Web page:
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Nepal: Prachanda’s government fails to register Constitution amendment bill

The government's failure to register the motion comes in the wake of growing opposition of the CPN-UML to amending the Constitution.

By: PTI | Kathmandu |
November 27, 2016 7:45:53 pm
Nepal, Nepal PM, Prachand, Pushpa Kamal Dahal, Prachand government, growing opposition, CPN-UML, constitutional amendment, india news, indian express news Nepalese Prime Minister Pushpa Kamal Dahal, also known as Prachanda. (Source: Reuters/File)

Prime Minister Prachanda’s coalition government failed to keep its promise of registering the Constitution amendment bill in Nepal’s Parliament on Sunday as uncertainty loomed over the process. The government was supposed to move the amendment bill in the Parliament so as to accommodate the demands of the agitating Madhesi and ethnic groups that include citizenship and boundary demarcation issues among others.

Also a Cabinet meeting on Sunday failed to discuss the Constitution amendment bill, which was supposed to be registered at the Parliament Secretariat on Sunday. Minister for Information and Communications Surendra Kumar Karki told reporters after the meeting that the issue was not discussed owing to Prime Minister Prachanda’s busy schedule.

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The government’s failure to register the motion comes in the wake of growing opposition of the CPN-UML to amending the Constitution. Meanwhile, talking to a delegation of an indigenous group, Prime Minister Prachanda said, final decision regarding the Constitution amendment will be made only after consulting the top leaders of the ruling parties.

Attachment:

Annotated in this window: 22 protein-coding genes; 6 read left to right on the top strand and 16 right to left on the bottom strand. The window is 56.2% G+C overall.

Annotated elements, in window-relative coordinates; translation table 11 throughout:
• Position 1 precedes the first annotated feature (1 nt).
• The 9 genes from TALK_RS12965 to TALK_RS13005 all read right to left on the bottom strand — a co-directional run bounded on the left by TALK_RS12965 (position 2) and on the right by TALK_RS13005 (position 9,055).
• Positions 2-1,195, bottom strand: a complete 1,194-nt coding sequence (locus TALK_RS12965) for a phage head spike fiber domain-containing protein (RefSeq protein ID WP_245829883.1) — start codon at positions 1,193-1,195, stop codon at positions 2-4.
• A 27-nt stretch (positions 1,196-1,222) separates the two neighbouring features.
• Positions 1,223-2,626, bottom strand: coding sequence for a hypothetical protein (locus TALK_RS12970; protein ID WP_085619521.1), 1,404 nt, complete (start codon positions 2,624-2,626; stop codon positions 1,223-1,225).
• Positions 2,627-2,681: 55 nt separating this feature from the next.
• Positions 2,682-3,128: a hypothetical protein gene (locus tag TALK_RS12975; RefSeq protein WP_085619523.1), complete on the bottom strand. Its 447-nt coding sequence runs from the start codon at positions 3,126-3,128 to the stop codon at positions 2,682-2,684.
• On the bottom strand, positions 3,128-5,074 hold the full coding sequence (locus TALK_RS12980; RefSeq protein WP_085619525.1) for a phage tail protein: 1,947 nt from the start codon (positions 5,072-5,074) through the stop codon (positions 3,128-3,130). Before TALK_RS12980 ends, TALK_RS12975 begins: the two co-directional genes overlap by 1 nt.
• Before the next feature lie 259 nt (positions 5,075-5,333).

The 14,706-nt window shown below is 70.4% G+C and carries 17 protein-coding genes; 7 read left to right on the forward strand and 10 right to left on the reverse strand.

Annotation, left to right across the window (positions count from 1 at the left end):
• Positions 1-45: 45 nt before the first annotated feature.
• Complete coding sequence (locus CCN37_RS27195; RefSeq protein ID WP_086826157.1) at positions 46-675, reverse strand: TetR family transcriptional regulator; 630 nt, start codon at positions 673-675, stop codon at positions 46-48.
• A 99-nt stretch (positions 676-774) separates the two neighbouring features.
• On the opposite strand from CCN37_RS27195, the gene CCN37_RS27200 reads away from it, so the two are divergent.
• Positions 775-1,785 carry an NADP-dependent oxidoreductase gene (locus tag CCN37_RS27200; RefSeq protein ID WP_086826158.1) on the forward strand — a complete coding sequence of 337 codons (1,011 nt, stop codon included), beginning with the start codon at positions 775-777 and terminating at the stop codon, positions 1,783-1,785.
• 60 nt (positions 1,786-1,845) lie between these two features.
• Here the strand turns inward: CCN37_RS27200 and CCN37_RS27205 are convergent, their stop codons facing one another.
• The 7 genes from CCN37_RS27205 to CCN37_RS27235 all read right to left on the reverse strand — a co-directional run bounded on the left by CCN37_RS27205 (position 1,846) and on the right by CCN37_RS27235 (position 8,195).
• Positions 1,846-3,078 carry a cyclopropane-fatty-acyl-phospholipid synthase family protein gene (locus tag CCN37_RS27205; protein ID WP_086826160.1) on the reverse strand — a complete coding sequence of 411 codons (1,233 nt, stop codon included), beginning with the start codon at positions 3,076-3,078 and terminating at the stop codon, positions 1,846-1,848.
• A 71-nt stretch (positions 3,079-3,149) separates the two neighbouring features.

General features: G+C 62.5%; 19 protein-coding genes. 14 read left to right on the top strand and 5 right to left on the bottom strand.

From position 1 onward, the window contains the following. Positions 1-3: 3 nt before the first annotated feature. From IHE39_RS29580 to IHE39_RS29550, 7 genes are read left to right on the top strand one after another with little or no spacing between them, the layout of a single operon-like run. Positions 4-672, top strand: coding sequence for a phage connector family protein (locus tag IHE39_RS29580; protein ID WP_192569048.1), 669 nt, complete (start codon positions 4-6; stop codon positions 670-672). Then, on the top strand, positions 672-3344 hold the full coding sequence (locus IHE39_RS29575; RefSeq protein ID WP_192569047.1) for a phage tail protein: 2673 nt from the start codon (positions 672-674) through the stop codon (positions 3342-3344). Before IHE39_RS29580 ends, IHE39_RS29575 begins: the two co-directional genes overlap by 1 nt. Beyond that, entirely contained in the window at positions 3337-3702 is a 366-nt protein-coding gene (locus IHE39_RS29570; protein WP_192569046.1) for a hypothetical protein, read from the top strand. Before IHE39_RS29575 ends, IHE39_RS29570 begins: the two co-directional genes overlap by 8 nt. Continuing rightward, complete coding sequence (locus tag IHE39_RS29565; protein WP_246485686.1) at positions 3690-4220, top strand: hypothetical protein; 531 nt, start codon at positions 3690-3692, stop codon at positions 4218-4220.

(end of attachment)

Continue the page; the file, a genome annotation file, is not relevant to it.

Talking to prominent indigenous leader Padmaratna Tuladhar, the Premier said the matter relating to Constitution amendment has reached its final stage.

The representatives of the Indigenous and Ethnic group has demanded that the number of provincial units should be increased to ten instead of current seven state model as per the recommendation made by the committee for state restructuring and power sharing, sources said.

Madhesis, mostly of Indian-origin, had led months-long violent protest seeking better representation in the Parliament and the federal structure of the Constitution that divides their ancestral homeland. Re-demarcation of the provincial boundary and citizenship issue were the two major demands put forth by the agitating Madhesi parties.

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